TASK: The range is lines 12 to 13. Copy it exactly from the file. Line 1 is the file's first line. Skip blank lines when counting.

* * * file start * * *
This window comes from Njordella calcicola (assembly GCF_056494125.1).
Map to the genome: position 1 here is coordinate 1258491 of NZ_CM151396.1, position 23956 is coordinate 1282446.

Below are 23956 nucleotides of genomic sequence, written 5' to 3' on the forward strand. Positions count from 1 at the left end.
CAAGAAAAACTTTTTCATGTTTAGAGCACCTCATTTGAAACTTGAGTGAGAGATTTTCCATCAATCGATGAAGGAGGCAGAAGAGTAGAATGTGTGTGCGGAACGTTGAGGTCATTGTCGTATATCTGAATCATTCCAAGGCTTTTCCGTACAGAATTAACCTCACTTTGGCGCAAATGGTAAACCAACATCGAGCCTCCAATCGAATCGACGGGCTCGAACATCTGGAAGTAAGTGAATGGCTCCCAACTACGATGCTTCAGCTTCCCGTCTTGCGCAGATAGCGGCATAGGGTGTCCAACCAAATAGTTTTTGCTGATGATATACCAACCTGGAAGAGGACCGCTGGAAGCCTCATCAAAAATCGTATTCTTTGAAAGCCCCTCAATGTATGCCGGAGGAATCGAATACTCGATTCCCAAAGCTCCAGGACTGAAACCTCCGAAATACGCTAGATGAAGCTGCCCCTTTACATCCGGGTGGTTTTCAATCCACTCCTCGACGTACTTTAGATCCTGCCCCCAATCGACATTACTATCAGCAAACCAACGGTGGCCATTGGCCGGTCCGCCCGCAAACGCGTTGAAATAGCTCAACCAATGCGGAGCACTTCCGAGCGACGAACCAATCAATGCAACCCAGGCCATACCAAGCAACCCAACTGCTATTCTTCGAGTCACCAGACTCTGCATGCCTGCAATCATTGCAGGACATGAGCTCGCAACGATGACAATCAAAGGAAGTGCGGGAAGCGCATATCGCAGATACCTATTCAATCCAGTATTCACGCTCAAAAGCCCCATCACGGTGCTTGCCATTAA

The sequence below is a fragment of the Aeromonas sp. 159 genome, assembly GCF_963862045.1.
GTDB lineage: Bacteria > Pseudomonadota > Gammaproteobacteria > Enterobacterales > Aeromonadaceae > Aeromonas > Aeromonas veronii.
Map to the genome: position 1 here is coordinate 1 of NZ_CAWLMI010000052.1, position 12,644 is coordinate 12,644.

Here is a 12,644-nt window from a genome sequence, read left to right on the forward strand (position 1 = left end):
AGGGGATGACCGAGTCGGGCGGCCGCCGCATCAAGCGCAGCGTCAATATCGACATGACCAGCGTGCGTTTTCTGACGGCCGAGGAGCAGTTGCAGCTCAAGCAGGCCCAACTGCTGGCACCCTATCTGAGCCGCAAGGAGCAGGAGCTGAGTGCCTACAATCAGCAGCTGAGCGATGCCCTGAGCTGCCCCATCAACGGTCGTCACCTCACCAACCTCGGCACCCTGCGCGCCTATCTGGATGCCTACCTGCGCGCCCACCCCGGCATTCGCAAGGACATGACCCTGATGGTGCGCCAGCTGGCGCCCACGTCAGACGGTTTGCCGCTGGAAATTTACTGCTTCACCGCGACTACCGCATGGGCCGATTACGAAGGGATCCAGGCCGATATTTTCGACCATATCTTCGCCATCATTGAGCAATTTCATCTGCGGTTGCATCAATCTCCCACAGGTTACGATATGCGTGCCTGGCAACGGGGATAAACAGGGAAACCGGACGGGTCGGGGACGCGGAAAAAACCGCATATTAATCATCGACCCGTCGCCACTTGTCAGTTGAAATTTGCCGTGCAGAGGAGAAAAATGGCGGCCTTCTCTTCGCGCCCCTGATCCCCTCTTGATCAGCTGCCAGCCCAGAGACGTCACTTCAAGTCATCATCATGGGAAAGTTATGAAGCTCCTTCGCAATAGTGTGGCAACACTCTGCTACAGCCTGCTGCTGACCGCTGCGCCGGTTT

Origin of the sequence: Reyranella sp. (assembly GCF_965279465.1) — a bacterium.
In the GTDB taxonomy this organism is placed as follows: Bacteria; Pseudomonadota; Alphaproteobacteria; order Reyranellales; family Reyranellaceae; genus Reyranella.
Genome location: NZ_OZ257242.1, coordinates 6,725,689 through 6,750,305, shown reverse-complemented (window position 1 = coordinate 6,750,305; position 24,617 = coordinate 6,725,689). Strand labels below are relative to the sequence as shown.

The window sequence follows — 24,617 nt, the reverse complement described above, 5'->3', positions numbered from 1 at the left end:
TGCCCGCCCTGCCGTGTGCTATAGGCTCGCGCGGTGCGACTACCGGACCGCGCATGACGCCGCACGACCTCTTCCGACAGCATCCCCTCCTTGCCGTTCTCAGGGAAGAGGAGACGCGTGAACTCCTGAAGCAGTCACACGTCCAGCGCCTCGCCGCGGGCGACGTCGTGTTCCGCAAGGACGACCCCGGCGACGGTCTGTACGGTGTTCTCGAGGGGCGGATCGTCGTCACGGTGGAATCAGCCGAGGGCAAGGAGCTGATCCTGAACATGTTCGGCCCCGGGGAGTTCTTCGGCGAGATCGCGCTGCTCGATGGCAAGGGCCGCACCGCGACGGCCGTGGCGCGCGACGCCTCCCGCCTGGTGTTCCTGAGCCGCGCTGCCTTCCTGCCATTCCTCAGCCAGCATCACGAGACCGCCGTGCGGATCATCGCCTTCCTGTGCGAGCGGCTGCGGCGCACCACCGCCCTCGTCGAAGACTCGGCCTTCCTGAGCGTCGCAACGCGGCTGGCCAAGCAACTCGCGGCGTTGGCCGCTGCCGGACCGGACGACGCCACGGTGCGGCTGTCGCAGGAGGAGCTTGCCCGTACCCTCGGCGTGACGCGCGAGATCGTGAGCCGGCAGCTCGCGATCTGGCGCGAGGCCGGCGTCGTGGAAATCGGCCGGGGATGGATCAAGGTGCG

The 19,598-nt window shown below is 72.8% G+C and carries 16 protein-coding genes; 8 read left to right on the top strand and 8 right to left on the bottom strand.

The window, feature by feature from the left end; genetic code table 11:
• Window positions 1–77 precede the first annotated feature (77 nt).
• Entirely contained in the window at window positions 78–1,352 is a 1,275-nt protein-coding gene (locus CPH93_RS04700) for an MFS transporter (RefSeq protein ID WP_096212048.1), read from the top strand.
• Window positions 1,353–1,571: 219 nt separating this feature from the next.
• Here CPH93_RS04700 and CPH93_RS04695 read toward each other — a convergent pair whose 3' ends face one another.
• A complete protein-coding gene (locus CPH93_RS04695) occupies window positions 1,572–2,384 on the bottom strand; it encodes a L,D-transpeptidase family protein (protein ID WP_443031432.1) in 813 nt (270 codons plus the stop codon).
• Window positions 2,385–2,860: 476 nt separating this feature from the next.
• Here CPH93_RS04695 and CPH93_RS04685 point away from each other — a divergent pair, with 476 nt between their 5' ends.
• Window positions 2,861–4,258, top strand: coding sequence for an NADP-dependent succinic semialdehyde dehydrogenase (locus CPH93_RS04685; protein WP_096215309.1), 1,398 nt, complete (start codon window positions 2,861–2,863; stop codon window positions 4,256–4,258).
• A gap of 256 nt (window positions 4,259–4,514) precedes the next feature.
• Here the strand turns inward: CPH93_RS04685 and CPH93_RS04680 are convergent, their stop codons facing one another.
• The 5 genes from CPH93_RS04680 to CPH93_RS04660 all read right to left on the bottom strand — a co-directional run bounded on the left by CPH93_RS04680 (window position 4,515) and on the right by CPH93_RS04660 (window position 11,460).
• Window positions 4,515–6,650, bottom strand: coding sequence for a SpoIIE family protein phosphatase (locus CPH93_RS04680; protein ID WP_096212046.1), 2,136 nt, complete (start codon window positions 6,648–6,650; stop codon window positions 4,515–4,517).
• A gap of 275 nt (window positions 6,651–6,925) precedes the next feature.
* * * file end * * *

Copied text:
Genome location: NZ_OZ257242.1, coordinates 6,725,689 through 6,750,305, shown reverse-complemented (window position 1 = coordinate 6,750,305; position 24,617 = coordinate 6,725,689). Strand labels below are relative to the sequence as shown.

The window sequence follows — 24,617 nt, the reverse complement described above, 5'->3', positions numbered from 1 at the left end: